Last time I visited there, it was The Italian Kitchen. I should have checked to see if the bar was wonderful as ever, cozy, tiny, wonderful mahogany. It was run by Marty in those days, now the owner of Luigi's on Main (at least Marty owned Luigi's the last time I checked.)

              The Regis was the site of the annual Christmas lunch of "our corner," at the law firm where I worked at the time, meaning the little clacque of us who worked in close proximity. We would arrive at noon and placed our food orders at 3:00. A very good time was had by all, up until the year folks got wise about potential liability issues involved at allowing (encouraging) employees to get swacked at the firm's expense and loaded up and set loose on the road to negotiate the drive home.
              _______________________________
              Gonzaga - The Greatest Student Section in the Nation!

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              • #22
                Reno

                "Reno might have visited the Lux Rooms. . .was it located at the top of a fairly long flight of stairs ?"
                Not to be confused with the Luxette Rooms which were at the top of a steep dimly lit stairway. Hondo was not there as a customer but rather on a historical tour of downtown Wallace. Very interesting history to that part of Idaho which produced more than a few great Gonzaga alums and SJs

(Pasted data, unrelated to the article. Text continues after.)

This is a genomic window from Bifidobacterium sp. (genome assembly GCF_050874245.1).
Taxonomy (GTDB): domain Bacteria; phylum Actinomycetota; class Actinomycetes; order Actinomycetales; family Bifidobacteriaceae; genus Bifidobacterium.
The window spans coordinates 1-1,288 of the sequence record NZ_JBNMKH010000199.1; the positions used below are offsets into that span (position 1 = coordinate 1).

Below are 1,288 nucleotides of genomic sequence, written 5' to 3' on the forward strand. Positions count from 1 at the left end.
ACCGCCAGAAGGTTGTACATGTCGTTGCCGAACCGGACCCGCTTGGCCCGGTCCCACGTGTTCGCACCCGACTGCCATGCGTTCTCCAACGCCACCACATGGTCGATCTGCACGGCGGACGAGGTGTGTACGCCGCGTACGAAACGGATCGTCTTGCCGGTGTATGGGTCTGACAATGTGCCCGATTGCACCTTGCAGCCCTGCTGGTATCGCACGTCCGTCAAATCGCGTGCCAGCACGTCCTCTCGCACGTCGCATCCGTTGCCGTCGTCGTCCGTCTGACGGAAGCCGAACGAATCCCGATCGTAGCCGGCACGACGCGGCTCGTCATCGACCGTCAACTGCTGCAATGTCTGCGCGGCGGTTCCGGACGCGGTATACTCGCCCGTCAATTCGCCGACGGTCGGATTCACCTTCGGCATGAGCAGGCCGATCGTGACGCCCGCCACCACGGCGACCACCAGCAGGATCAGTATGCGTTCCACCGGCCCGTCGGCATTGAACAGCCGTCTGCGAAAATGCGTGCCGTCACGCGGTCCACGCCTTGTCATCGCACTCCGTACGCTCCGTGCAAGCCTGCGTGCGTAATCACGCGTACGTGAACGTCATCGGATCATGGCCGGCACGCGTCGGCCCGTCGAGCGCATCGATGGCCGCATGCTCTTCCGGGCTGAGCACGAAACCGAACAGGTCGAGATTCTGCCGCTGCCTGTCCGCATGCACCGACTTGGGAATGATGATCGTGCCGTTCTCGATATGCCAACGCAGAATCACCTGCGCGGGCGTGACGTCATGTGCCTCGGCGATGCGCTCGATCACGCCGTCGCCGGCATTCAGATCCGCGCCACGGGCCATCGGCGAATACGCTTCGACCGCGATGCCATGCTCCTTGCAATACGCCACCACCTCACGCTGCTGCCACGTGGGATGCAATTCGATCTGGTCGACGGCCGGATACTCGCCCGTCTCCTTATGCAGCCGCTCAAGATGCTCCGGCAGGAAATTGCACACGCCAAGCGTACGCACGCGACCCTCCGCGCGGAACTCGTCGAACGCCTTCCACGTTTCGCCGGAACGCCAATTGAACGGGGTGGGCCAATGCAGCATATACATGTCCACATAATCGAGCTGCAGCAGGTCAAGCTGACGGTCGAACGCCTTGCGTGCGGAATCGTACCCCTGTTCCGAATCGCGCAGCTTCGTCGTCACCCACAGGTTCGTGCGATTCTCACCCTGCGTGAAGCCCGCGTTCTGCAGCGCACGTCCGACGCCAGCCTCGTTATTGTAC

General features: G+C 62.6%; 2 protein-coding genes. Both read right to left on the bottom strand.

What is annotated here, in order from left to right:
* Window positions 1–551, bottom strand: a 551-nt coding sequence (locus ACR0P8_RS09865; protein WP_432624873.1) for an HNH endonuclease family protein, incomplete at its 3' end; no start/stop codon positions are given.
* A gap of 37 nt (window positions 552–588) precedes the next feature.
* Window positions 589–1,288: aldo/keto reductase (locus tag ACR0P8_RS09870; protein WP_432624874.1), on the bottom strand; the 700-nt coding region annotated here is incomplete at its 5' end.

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                • #23
                  Originally posted by ZagNative View Post
                  The Regis. Another great eating establishment, north behind The Onion and run by Larry Brown. I think Pat Jeppson was responsible for the decor of both establishments.

                  Last time I visited there, it was The Italian Kitchen. I should have checked to see if the bar was wonderful as ever, cozy, tiny, wonderful mahogany. It was run by Marty in those days, now the owner of Luigi's on Main (at least Marty owned Luigi's the last time I checked.)
                  The bar is still wonderfully intact, separated by a wall from the rest of the restaurant. A great venue with underrated italian, especially being two blocks from Luigi's. MedZag may or may not have taken several successful dates there during his time at GU. Not to mention a fake bachelor party, staged when we were 19, where we may or may not have been served endless wine unquestioned due to our golden alibi.
                  Training Grounds: Rambling Thoughts of a Surgical Resident
                  You can tell whether a man is clever by his answers. You can tell whether a man is wise by his questions. -Siddhartha Gautama

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                  • #24
                    Lux

                    Just picked up on this. Couple fo Wallace guys (like the Butte Rats) have great stories. We have Wallace stories. One of them, maybe, might even have involved (been) a GU trustee. Other (maybe) might have been a GU TAX law prof. Great place to grow up. Delores paid for the football uniforms, ran adds in the high school football programs, was a wonderful lady. Might be some truth in the rest of the stories. Particulary the one about the guy that came up there being Pretty tall. I defended one of the madams in a tax case. Got a tax deduction for depreciation on the beds.

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                    • #25